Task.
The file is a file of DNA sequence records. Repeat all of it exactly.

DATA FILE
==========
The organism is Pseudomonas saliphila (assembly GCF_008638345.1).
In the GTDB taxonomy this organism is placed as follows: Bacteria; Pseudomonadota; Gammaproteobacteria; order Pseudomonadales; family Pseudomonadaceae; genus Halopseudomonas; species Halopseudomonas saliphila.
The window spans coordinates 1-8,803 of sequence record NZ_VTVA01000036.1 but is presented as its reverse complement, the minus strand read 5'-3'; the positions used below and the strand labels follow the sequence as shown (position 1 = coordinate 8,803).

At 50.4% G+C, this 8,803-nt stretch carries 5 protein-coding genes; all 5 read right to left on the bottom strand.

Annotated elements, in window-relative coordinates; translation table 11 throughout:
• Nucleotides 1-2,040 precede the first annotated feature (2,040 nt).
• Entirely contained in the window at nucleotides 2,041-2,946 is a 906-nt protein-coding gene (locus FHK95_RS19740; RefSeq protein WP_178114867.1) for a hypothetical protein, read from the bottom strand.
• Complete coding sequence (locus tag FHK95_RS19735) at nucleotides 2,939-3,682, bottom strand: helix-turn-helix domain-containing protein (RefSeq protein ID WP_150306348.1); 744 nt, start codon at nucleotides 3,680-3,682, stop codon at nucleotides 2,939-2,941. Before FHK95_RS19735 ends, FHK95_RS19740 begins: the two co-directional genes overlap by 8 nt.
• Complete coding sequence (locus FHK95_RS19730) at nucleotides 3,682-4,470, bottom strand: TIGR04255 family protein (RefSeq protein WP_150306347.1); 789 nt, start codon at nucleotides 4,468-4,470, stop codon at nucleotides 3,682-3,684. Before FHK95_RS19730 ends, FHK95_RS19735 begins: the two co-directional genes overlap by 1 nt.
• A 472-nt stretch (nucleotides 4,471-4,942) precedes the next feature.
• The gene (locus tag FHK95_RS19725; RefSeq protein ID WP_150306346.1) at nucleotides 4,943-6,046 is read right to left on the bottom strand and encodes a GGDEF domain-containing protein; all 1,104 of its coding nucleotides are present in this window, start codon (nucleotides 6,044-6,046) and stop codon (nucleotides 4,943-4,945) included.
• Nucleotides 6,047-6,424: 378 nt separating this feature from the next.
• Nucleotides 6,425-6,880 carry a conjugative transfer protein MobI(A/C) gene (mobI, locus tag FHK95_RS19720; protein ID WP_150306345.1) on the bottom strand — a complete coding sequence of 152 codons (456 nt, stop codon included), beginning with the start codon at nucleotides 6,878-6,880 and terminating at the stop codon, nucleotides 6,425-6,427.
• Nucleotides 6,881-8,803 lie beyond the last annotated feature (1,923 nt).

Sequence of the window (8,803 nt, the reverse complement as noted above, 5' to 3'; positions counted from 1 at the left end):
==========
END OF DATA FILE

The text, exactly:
The organism is Pseudomonas saliphila (assembly GCF_008638345.1).
In the GTDB taxonomy this organism is placed as follows: Bacteria; Pseudomonadota; Gammaproteobacteria; order Pseudomonadales; family Pseudomonadaceae; genus Halopseudomonas; species Halopseudomonas saliphila.
The window spans coordinates 1-8,803 of sequence record NZ_VTVA01000036.1 but is presented as its reverse complement, the minus strand read 5'-3'; the positions used below and the strand labels follow the sequence as shown (position 1 = coordinate 8,803).

At 50.4% G+C, this 8,803-nt stretch carries 5 protein-coding genes; all 5 read right to left on the bottom strand.

Annotated elements, in window-relative coordinates; translation table 11 throughout:
• Nucleotides 1-2,040 precede the first annotated feature (2,040 nt).
• Entirely contained in the window at nucleotides 2,041-2,946 is a 906-nt protein-coding gene (locus FHK95_RS19740; RefSeq protein WP_178114867.1) for a hypothetical protein, read from the bottom strand.
• Complete coding sequence (locus tag FHK95_RS19735) at nucleotides 2,939-3,682, bottom strand: helix-turn-helix domain-containing protein (RefSeq protein ID WP_150306348.1); 744 nt, start codon at nucleotides 3,680-3,682, stop codon at nucleotides 2,939-2,941. Before FHK95_RS19735 ends, FHK95_RS19740 begins: the two co-directional genes overlap by 8 nt.
• Complete coding sequence (locus FHK95_RS19730) at nucleotides 3,682-4,470, bottom strand: TIGR04255 family protein (RefSeq protein WP_150306347.1); 789 nt, start codon at nucleotides 4,468-4,470, stop codon at nucleotides 3,682-3,684. Before FHK95_RS19730 ends, FHK95_RS19735 begins: the two co-directional genes overlap by 1 nt.
• A 472-nt stretch (nucleotides 4,471-4,942) precedes the next feature.
• The gene (locus tag FHK95_RS19725; RefSeq protein ID WP_150306346.1) at nucleotides 4,943-6,046 is read right to left on the bottom strand and encodes a GGDEF domain-containing protein; all 1,104 of its coding nucleotides are present in this window, start codon (nucleotides 6,044-6,046) and stop codon (nucleotides 4,943-4,945) included.
• Nucleotides 6,047-6,424: 378 nt separating this feature from the next.
• Nucleotides 6,425-6,880 carry a conjugative transfer protein MobI(A/C) gene (mobI, locus tag FHK95_RS19720; protein ID WP_150306345.1) on the bottom strand — a complete coding sequence of 152 codons (456 nt, stop codon included), beginning with the start codon at nucleotides 6,878-6,880 and terminating at the stop codon, nucleotides 6,425-6,427.
• Nucleotides 6,881-8,803 lie beyond the last annotated feature (1,923 nt).

Sequence of the window (8,803 nt, the reverse complement as noted above, 5' to 3'; positions counted from 1 at the left end):